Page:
Published on 05/05/2022 byNevulo
Getting a second opinion matters. When you’re shipping new features to, it’s important that all the requirements get implemented and everything works properly under lots of different situations. Otherwise, users are going to have a poor experience.
I can personally say it’s too easy for one person to miss simple problems that lead to bugs. It’s helpful to have more sets of eyes looking at the solution and seeing if it’s optimal and what comments/suggestions could be applied to improve it for everyone.
Code reviews have helped a lot in my career to catch mistakes, typos or other major/minor bugs when writing code to be used by thousands. But, what is a code review, why is it helpful, and how can we incorporate code reviews in a project?
A code review is where engineers in your team can inspect the code you’ve submitted to be shipped to production, and collaborate on comments and suggestions, before it goes live.
When you’re making any change to a codebase, typically you’ll publish those changes remotely to a repository, like on GitHub.
You can commit changes directly to the
main branch, which represents the most up-to-date copy of the code, and usually, whatever is on the main branch eventually gets sent to production, meaning real users see that change.
Instead of committing directly to the main branch, we can create a new branch off the main branch and just push the changes relevant for one piece of work.
When your changes are ready to go to production, you’ll create a “”, which is literally a request to pull your changes into the main branch.
In this request to introduce changes to the repository, others in the organisation get the chance to view the changes you’ve made, write comments on the changes, or provide suggestions for alternative solutions.
Reviewers can also:
Giving other engineers the ability to review your code gives them the opportunity to:
No matter the size of the change, developers in a code review should look to review the quality of the changes coming in and think about potential improvements.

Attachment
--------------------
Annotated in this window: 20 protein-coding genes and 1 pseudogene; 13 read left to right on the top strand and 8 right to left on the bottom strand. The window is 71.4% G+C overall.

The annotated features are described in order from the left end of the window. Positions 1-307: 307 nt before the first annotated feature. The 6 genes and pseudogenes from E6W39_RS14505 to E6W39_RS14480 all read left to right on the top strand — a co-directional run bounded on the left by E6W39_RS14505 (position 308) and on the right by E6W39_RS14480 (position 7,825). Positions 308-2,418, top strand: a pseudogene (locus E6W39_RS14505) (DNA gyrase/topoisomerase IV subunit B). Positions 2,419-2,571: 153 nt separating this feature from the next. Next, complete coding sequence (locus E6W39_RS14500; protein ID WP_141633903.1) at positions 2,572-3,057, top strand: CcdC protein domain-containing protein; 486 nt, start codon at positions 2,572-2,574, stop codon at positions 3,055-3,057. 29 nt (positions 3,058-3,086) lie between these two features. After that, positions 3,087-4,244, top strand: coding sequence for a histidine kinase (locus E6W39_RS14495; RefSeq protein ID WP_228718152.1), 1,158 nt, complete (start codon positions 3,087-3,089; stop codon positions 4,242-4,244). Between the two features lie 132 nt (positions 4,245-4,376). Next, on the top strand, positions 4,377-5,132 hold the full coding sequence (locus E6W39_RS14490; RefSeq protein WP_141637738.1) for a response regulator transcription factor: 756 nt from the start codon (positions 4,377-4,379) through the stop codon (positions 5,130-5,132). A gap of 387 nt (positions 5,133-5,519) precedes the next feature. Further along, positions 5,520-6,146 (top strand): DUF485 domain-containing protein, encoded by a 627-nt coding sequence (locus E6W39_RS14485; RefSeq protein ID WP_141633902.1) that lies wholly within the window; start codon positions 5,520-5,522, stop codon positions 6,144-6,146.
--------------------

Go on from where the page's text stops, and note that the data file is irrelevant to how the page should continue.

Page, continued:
Exposing yourself to code as much as possible is a surefire way to expand your vocabulary, identify anti-patterns, and ultimately help you and your team write better code.
Offloading the review process to other developers, who can offer different perspectives, helps teams remain agile and keep releasing new high-quality features quickly.
It’s also a great opportunity for others to learn new techniques or get suggestions to.
Other engineers can comment on readability, syntax, and other aspects of the code to improve the quality. These might be small changes like flipping an
if statement to improve the logic flow, or adding an early return.
Beyond reviewing just code and its literal syntax, code reviews also offer the opportunity for others to voice feedback on other aspects of changes like styling or functionality if something doesn’t seem right.
Develop guidelines and standards for reviewsand have written about what reviewers actually look for in a code review; things like architecture, functionality, readability, security, and much more.
Ask questions like:
Make sure changes are adequately tested
For particularly complex changes, automated tests help assert that all the requirements are being met under certain conditions. It will provide more confidence to teammates being able to see that all tests are passing in the CI/CD pipeline. This is known as “test coverage”.
To learn more,
Keep changes short, simple and readablethat performance is likely to drop in developers reviewing more than 300-400 lines of code, and it’s well documented that reviewing for long periods of time leads to worse performance.
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